Among those to join the protests was failed general election candidate Philip Dwyer, who does not live in the area.
Dwyer, from southwest Dublin, was previously a candidate for the far-right National Party in the 2020 General Election and got 508 votes.He posted a number of videos from the protest including one where he interrupted a TG4 broadcast waving his phone on a selfie stick and describing himself as a citizen journalist.
Dwyer was criticised earlier this year when he turned up and made a speech at the grave of primary school teacher Ashling Murphy who was attacked and killed while jogging in Tullamore in January.
He previously worked as a postman but was fired in 2010 for dereliction of duty.
He took a case to the Employment Appeals Tribunal (EAT) after he was dismissed but was unsuccessful in his appeal.
The EAT heard there was an incident in 2005 when Dwyer kicked a dog in the head with a steel toe-capped boot in an unprovoked attack in the yard of Edmonstown sorting office, Dublin 16.His manager Vincent Whelan gave evidence that he was speaking to another staff member, Frank Matthews, in the yard when Mr Matthew’s dog walked past them towards Dwyer who was putting post into his car.
Mr Whelan said the dog was a “friendly black collie” and was walking towards Dwyer’s car “wagging his tail” when the incident occurred. He said the dog was at least a metre away from Dwyer and hadn’t provoked him when Dwyer “approached the dog and kicked it in the head” with a steel-toecap boot. Dwyer approached Mr Whelan and said he a witness to the dog attacking him but Mr Whelan told him the dog hadn’t attacked him before Dwyer called him a “joke of an inspector”. Dwyer then put his post in a barrow and left the yard saying he was “going off sick”.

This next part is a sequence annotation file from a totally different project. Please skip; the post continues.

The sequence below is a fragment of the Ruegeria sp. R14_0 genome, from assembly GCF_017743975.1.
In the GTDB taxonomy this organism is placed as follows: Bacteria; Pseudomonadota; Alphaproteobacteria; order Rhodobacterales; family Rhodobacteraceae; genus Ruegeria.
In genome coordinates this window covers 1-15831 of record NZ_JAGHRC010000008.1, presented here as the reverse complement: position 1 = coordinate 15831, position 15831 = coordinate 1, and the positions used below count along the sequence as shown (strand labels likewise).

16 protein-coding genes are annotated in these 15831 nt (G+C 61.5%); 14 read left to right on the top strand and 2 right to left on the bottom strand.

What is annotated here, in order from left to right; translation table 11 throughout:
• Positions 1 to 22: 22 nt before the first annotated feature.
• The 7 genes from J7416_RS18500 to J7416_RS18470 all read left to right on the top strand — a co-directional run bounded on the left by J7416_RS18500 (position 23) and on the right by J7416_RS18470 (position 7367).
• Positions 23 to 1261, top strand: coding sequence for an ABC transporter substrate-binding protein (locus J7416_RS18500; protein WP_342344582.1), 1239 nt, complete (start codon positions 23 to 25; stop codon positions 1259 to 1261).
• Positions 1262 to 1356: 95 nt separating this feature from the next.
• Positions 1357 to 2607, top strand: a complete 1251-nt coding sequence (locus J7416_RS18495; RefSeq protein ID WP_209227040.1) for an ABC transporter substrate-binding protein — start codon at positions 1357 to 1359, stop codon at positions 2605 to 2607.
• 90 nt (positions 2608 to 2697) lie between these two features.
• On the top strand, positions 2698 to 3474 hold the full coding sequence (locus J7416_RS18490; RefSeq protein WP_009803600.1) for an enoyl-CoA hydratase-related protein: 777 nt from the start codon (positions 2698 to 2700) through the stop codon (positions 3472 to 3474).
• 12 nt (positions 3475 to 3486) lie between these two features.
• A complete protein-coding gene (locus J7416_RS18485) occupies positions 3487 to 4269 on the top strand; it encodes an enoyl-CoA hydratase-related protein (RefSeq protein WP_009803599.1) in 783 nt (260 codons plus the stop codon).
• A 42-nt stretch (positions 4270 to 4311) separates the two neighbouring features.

After several incidents, Dwyer was off sick for nine months before being suspended on full pay and eventually being dismissed.
The tribunal heard there had been numerous incidents where Dwyer lodged complaints about attacks by dogs.
He refused to deliver post to an apartment building after claiming he was attacked twice by a Jack Russell in 1999 and 2000.
In another incident retired garda, Oliver Harrington, told Mr Whelan that his dog had been kicked by Dwyer in June 2002.
Mr Harrington said that his dog was sitting on the grass and barked when Dwyer approached before Dwyer kicked the canine in the back.The Tribunal heard Mr Harrington said to Dwyer that the dog was friendly and only barking because he didn’t know him and at that point Dwyer threatened to call gardai before throwing down his postbag.
The tribunal heard Mr Harrington claimed Dwyer said: “Who do you think you are, looking at me that f**king way? I just hope you can handle yourself. You are going to get it.”
In another incident Dwyer told a dog owner he would kill her family dog and later told a colleague the dog should be shot.
Dwyer admitted making the threats but said he made the comments in jest.
The woman made a complaint that Dwyer also called her a “fat ****” but at the Tribunal he denied making the comment.
Dwyer went sick for a lengthy period of time claiming stress but was deemed fit to work by An Post’s chief medical officer and was later suspended after refusing to return to work. He said after being suspended from his job he felt he had been “labelled a criminal” and as a person who went about “chasing dogs and kicking the head off them for no reason”.
He accepted he had been asked to return to work indoors so he wouldn’t have to encounter dogs but felt “stigmatised” by working indoors because he claimed “people with psychiatric problems” in An Post were put to work in a backroom in a sorting office.
While Dwyer was out on sick leave claiming he couldn’t work he set up a company. He also worked as a door-to-door salesman despite his fear of dogs
The Tribunal dismissed his unfair dismissal claim.